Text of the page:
What I Did This Spring Vacation:

Why, I wrote onto the UCLA Law Review. (I was smart enough to resign before they gave me cite-checking assignments.)

What was I smoking when I decided to do this? Why did I decide to do this? My Academic Legal Writing book gives advice to students who are trying to write on to law review, but I realized that this advice is based on my now 16-year-old experience of writing onto law review during my first year of law school, coupled with my general knowledge about legal writing. Not nothing, but I figured I could do better. So I took several days — which, valuable as I think law review is, proved to nonetheless be several not very pleasant days — and did the write-on.

I naturally cleared this experiment with the higher-ups at the law review, both because I was creating more work for them (though less than 1% more, since I was one of about 140 people who participated) and because if they wanted 35 people and I made it as one of them, I wanted to make sure they understood that they'd also need to take the 36th. (It would be a pretty nasty turn if I ended up edging out some deserving law student.) But though the top people at the law review knew I was doing it, they didn't know my anonymous exam number, and most law review editors didn't know that I was participating at all.

And as it happens, I think my experiment did indeed prove very valuable to me. I learned quite a bit about the process that I hadn't thought of before, confirmed some things I thought I had known, and concluded that a few recommendations that I'd made were a good deal less sound than I thought they were. I plan to use what I learned when I'm working on the Third Edition of my book (which should be out in Fall 2007). And I plan to blog much of it here in the next few weeks, since I know that at many schools the law review competition is still coming up.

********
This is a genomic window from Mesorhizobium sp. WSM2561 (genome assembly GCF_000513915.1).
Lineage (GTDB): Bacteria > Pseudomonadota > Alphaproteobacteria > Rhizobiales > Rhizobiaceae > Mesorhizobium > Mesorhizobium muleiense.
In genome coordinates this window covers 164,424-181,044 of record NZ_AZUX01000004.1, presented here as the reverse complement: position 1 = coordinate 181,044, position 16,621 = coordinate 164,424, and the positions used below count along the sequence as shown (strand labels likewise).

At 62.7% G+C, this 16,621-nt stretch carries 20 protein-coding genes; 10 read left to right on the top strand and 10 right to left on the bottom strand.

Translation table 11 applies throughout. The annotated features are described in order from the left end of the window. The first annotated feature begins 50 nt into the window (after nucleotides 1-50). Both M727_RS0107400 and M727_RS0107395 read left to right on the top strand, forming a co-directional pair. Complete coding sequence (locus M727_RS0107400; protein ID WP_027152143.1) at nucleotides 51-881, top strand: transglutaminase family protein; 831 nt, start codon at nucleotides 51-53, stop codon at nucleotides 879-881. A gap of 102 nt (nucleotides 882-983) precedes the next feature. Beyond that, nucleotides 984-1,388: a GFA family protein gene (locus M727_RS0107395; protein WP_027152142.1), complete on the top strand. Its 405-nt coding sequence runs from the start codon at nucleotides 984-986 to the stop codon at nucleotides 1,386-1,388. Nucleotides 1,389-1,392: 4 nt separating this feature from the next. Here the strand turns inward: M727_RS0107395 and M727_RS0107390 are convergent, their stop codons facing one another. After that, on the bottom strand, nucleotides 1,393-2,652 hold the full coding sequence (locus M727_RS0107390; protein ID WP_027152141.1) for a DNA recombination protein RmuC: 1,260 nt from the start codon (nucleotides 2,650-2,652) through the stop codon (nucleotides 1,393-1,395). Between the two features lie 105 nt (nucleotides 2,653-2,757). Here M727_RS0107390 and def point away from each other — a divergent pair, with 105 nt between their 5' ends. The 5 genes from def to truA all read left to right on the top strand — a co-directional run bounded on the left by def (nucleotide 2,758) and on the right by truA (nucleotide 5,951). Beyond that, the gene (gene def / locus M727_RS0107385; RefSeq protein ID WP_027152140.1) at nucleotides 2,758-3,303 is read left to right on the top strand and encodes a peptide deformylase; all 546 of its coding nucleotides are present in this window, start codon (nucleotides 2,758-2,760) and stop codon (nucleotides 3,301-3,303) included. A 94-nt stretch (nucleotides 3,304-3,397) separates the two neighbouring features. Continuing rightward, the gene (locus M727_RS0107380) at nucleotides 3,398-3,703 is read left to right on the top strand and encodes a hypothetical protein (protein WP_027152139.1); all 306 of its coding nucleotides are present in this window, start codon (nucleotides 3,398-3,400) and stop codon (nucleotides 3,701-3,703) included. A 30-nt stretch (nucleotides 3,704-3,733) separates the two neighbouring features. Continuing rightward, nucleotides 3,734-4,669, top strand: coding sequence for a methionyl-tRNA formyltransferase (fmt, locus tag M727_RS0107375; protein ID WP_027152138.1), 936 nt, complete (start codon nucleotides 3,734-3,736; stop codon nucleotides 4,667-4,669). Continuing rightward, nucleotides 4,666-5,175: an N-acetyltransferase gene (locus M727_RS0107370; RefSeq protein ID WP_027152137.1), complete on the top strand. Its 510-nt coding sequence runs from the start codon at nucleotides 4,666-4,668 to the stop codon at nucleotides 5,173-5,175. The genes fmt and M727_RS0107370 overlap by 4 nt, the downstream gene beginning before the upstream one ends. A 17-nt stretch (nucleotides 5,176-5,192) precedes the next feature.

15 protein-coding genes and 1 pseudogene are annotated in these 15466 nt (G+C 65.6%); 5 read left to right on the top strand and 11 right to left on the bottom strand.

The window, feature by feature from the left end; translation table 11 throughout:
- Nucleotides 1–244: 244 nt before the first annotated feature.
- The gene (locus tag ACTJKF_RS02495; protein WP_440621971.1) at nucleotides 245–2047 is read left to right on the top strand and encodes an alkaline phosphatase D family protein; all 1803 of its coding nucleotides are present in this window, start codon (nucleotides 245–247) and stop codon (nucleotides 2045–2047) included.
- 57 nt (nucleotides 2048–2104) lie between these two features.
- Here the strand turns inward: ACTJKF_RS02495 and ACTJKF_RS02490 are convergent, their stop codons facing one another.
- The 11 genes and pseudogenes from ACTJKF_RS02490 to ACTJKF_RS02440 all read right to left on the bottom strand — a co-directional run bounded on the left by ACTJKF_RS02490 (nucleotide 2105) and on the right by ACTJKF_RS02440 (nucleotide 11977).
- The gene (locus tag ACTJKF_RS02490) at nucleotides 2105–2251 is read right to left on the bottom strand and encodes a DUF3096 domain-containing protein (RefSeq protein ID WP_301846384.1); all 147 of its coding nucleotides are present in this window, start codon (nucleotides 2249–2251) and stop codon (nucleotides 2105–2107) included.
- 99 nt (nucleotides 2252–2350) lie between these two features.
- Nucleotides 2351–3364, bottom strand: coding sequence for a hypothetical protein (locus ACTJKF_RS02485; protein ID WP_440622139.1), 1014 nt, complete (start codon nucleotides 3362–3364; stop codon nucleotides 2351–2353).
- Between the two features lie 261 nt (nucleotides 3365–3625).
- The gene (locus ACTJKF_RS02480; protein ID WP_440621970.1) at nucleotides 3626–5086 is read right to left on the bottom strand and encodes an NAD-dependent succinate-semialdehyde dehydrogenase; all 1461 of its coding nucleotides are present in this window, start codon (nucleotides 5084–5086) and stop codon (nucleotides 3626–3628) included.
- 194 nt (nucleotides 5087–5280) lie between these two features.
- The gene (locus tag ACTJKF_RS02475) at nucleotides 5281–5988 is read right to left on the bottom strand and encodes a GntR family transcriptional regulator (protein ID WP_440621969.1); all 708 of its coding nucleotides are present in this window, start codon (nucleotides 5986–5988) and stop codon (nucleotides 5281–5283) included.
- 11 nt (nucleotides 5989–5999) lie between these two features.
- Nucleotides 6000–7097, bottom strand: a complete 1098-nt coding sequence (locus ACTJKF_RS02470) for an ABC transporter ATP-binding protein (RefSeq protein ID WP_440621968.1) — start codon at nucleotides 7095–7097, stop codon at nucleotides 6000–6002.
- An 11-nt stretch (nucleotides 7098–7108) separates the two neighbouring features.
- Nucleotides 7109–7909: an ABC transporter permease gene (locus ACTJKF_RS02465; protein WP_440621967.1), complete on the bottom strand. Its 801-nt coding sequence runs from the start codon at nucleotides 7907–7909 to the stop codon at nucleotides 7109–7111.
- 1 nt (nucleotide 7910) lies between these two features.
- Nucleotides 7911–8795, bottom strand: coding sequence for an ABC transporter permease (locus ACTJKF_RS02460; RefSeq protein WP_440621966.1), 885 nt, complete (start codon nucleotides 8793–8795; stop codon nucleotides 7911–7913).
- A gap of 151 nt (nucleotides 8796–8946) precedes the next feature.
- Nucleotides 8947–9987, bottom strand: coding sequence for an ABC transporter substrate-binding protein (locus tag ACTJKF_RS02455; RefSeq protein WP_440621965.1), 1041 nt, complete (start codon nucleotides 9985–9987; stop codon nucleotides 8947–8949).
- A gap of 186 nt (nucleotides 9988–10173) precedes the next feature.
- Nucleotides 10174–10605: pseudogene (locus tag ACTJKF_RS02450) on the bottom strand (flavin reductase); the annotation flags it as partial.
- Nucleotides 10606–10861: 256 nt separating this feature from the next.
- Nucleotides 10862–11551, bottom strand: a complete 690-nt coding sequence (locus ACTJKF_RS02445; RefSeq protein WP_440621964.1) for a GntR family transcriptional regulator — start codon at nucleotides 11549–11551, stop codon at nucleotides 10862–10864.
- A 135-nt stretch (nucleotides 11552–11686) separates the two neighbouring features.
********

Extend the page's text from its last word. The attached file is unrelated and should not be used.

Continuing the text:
In the meantime, I just thought I'd mention my having done this, just as a reminder that, yes, I'm as odd a duck as I seem.

UPDATE: My favorite comment so far, from commenter wt: "How very Drew Barrymore in 'Never Been Kissed' of you!"

What I Learned This Spring Vacation -- Doing Things More Than Once:

As I mentioned in the post on my odd vacation-time activities, I've now realized that a few of the suggestions I give in my Academic Legal Writing book aren't as sound as I thought they were. I'll naturally revise things accordingly in my third edition, but for now let me pass this along as a sort of online update.

Write-On Competitions and the Bluebooking/Cite-Checking/Editing Test:

Some law review competitions involve both a writing assignment and a bluebooking/cite-checking/editing test. Others give you just a writing assignment, but give considerable weight to the bluebooking and proofreading of the paper. Generally the substance, the organization, and the writing style are given more weight than the more technical bluebooking, cite-checking, and proofreading. But the latter are often given a good deal of weight, too, and for good reason: Bluebooking, cite-checking, and proofreading will be a huge part of your job as a law review editor, and the law review is naturally looking for people who are good at that, and (more broadly) who are careful, meticulous, and hard-working.